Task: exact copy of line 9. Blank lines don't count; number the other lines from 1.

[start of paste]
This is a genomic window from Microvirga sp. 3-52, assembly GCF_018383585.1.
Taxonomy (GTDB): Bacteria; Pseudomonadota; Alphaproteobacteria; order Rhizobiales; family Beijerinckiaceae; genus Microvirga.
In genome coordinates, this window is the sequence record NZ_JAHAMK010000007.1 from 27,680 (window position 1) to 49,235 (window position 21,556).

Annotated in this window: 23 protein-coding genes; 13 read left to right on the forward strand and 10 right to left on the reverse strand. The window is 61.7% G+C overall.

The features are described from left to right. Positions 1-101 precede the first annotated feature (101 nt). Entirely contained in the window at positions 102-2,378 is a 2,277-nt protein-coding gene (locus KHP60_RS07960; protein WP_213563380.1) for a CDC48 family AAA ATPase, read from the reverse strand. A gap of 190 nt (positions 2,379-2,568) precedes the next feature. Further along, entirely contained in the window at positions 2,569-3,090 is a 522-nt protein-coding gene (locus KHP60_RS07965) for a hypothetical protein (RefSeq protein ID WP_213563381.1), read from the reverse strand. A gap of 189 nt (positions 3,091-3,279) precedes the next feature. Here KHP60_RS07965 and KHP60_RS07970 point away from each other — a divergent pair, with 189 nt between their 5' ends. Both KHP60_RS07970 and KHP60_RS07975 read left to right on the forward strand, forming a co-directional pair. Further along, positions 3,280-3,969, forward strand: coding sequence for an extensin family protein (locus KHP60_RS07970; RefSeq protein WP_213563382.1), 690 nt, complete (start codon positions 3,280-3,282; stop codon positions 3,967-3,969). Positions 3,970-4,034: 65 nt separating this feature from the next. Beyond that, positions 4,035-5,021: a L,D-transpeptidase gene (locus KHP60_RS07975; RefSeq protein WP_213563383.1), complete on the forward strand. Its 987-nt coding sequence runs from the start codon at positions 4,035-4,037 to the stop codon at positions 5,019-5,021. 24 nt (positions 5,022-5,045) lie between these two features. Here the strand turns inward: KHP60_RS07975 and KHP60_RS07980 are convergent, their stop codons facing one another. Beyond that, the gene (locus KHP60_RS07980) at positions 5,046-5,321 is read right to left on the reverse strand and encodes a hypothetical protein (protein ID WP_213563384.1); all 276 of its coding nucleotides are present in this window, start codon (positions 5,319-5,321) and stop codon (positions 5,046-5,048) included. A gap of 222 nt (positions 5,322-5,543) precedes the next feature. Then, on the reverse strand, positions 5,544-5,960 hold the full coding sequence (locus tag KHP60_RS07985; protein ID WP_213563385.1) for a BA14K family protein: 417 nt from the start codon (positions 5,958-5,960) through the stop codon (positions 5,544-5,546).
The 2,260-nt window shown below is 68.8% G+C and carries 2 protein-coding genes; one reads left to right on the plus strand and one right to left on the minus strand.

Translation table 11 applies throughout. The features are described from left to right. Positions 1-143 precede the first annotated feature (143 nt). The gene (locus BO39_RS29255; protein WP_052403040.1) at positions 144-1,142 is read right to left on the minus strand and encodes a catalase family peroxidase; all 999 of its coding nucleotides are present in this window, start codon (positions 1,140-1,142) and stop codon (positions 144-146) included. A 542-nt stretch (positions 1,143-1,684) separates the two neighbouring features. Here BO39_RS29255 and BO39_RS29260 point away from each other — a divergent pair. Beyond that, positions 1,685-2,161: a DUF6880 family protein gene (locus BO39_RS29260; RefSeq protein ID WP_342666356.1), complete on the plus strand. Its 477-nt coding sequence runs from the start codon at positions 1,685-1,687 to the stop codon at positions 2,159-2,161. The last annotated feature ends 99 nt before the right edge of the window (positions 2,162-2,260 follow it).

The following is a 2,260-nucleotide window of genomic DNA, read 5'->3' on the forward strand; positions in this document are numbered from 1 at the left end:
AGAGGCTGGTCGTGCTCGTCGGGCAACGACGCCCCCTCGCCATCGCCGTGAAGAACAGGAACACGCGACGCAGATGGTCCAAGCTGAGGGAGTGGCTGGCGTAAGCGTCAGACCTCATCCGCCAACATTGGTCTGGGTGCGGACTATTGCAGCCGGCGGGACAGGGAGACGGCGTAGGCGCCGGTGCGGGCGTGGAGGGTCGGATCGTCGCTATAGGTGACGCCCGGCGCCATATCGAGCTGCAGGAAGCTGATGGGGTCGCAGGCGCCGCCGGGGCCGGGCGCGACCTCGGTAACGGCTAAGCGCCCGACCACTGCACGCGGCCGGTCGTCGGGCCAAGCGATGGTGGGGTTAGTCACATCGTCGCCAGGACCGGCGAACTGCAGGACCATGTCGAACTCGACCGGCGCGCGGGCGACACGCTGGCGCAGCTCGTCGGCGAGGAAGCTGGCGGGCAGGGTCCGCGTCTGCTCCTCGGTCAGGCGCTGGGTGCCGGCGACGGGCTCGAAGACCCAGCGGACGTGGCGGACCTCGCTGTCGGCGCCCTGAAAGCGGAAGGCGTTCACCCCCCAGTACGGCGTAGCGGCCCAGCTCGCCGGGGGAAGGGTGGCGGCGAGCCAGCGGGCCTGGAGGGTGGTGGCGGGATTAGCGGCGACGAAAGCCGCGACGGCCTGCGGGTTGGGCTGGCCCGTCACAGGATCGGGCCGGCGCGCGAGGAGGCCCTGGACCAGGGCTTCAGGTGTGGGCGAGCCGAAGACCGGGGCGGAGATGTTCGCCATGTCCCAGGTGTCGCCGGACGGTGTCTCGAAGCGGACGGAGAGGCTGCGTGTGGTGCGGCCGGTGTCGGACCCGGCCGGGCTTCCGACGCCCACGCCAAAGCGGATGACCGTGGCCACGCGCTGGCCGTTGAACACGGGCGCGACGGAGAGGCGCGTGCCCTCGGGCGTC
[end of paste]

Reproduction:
AGAGGCTGGTCGTGCTCGTCGGGCAACGACGCCCCCTCGCCATCGCCGTGAAGAACAGGAACACGCGACGCAGATGGTCCAAGCTGAGGGAGTGGCTGGCGTAAGCGTCAGACCTCATCCGCCAACATTGGTCTGGGTGCGGACTATTGCAGCCGGCGGGACAGGGAGACGGCGTAGGCGCCGGTGCGGGCGTGGAGGGTCGGATCGTCGCTATAGGTGACGCCCGGCGCCATATCGAGCTGCAGGAAGCTGATGGGGTCGCAGGCGCCGCCGGGGCCGGGCGCGACCTCGGTAACGGCTAAGCGCCCGACCACTGCACGCGGCCGGTCGTCGGGCCAAGCGATGGTGGGGTTAGTCACATCGTCGCCAGGACCGGCGAACTGCAGGACCATGTCGAACTCGACCGGCGCGCGGGCGACACGCTGGCGCAGCTCGTCGGCGAGGAAGCTGGCGGGCAGGGTCCGCGTCTGCTCCTCGGTCAGGCGCTGGGTGCCGGCGACGGGCTCGAAGACCCAGCGGACGTGGCGGACCTCGCTGTCGGCGCCCTGAAAGCGGAAGGCGTTCACCCCCCAGTACGGCGTAGCGGCCCAGCTCGCCGGGGGAAGGGTGGCGGCGAGCCAGCGGGCCTGGAGGGTGGTGGCGGGATTAGCGGCGACGAAAGCCGCGACGGCCTGCGGGTTGGGCTGGCCCGTCACAGGATCGGGCCGGCGCGCGAGGAGGCCCTGGACCAGGGCTTCAGGTGTGGGCGAGCCGAAGACCGGGGCGGAGATGTTCGCCATGTCCCAGGTGTCGCCGGACGGTGTCTCGAAGCGGACGGAGAGGCTGCGTGTGGTGCGGCCGGTGTCGGACCCGGCCGGGCTTCCGACGCCCACGCCAAAGCGGATGACCGTGGCCACGCGCTGGCCGTTGAACACGGGCGCGACGGAGAGGCGCGTGCCCTCGGGCGTC